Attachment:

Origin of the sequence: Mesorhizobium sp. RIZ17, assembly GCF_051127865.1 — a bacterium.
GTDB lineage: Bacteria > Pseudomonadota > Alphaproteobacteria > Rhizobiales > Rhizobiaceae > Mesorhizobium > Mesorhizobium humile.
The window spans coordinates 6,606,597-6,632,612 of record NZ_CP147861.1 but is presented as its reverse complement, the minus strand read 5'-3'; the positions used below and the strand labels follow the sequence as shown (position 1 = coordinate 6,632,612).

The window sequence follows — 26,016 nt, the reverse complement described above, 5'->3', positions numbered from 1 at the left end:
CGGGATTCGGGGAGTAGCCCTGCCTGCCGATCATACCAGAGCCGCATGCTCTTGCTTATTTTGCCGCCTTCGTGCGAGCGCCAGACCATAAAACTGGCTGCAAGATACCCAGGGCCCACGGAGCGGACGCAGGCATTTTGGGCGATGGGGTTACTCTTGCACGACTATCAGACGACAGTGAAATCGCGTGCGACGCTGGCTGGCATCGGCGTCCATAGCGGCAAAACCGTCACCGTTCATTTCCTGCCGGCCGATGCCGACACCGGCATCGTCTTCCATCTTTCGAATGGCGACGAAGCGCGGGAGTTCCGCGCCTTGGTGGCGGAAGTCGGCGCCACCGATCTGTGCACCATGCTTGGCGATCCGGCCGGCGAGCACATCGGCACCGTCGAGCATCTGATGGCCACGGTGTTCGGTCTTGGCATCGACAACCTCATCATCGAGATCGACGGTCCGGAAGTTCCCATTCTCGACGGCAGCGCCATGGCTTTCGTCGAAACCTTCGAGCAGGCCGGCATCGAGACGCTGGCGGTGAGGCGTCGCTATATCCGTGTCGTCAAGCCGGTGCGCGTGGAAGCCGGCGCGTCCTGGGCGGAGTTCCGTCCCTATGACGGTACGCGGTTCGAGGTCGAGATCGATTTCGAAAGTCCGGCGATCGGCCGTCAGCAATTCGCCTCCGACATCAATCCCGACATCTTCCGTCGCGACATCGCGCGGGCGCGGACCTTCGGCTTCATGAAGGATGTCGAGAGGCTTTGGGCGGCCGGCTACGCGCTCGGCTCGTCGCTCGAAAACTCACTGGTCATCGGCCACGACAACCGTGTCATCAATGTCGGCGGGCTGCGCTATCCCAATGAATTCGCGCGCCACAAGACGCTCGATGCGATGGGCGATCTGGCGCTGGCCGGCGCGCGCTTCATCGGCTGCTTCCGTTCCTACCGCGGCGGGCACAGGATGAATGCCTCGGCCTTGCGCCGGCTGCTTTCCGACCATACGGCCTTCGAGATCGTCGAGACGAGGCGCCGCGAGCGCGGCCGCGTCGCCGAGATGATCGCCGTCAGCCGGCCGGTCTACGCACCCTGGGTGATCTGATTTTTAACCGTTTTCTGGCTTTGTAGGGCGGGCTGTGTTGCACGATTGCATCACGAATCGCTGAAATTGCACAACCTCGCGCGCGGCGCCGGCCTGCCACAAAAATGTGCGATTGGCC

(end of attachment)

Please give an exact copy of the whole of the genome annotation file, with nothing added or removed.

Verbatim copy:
Origin of the sequence: Mesorhizobium sp. RIZ17, assembly GCF_051127865.1 — a bacterium.
GTDB lineage: Bacteria > Pseudomonadota > Alphaproteobacteria > Rhizobiales > Rhizobiaceae > Mesorhizobium > Mesorhizobium humile.
The window spans coordinates 6,606,597-6,632,612 of record NZ_CP147861.1 but is presented as its reverse complement, the minus strand read 5'-3'; the positions used below and the strand labels follow the sequence as shown (position 1 = coordinate 6,632,612).

The window sequence follows — 26,016 nt, the reverse complement described above, 5'->3', positions numbered from 1 at the left end:
CGGGATTCGGGGAGTAGCCCTGCCTGCCGATCATACCAGAGCCGCATGCTCTTGCTTATTTTGCCGCCTTCGTGCGAGCGCCAGACCATAAAACTGGCTGCAAGATACCCAGGGCCCACGGAGCGGACGCAGGCATTTTGGGCGATGGGGTTACTCTTGCACGACTATCAGACGACAGTGAAATCGCGTGCGACGCTGGCTGGCATCGGCGTCCATAGCGGCAAAACCGTCACCGTTCATTTCCTGCCGGCCGATGCCGACACCGGCATCGTCTTCCATCTTTCGAATGGCGACGAAGCGCGGGAGTTCCGCGCCTTGGTGGCGGAAGTCGGCGCCACCGATCTGTGCACCATGCTTGGCGATCCGGCCGGCGAGCACATCGGCACCGTCGAGCATCTGATGGCCACGGTGTTCGGTCTTGGCATCGACAACCTCATCATCGAGATCGACGGTCCGGAAGTTCCCATTCTCGACGGCAGCGCCATGGCTTTCGTCGAAACCTTCGAGCAGGCCGGCATCGAGACGCTGGCGGTGAGGCGTCGCTATATCCGTGTCGTCAAGCCGGTGCGCGTGGAAGCCGGCGCGTCCTGGGCGGAGTTCCGTCCCTATGACGGTACGCGGTTCGAGGTCGAGATCGATTTCGAAAGTCCGGCGATCGGCCGTCAGCAATTCGCCTCCGACATCAATCCCGACATCTTCCGTCGCGACATCGCGCGGGCGCGGACCTTCGGCTTCATGAAGGATGTCGAGAGGCTTTGGGCGGCCGGCTACGCGCTCGGCTCGTCGCTCGAAAACTCACTGGTCATCGGCCACGACAACCGTGTCATCAATGTCGGCGGGCTGCGCTATCCCAATGAATTCGCGCGCCACAAGACGCTCGATGCGATGGGCGATCTGGCGCTGGCCGGCGCGCGCTTCATCGGCTGCTTCCGTTCCTACCGCGGCGGGCACAGGATGAATGCCTCGGCCTTGCGCCGGCTGCTTTCCGACCATACGGCCTTCGAGATCGTCGAGACGAGGCGCCGCGAGCGCGGCCGCGTCGCCGAGATGATCGCCGTCAGCCGGCCGGTCTACGCACCCTGGGTGATCTGATTTTTAACCGTTTTCTGGCTTTGTAGGGCGGGCTGTGTTGCACGATTGCATCACGAATCGCTGAAATTGCACAACCTCGCGCGCGGCGCCGGCCTGCCACAAAAATGTGCGATTGGCC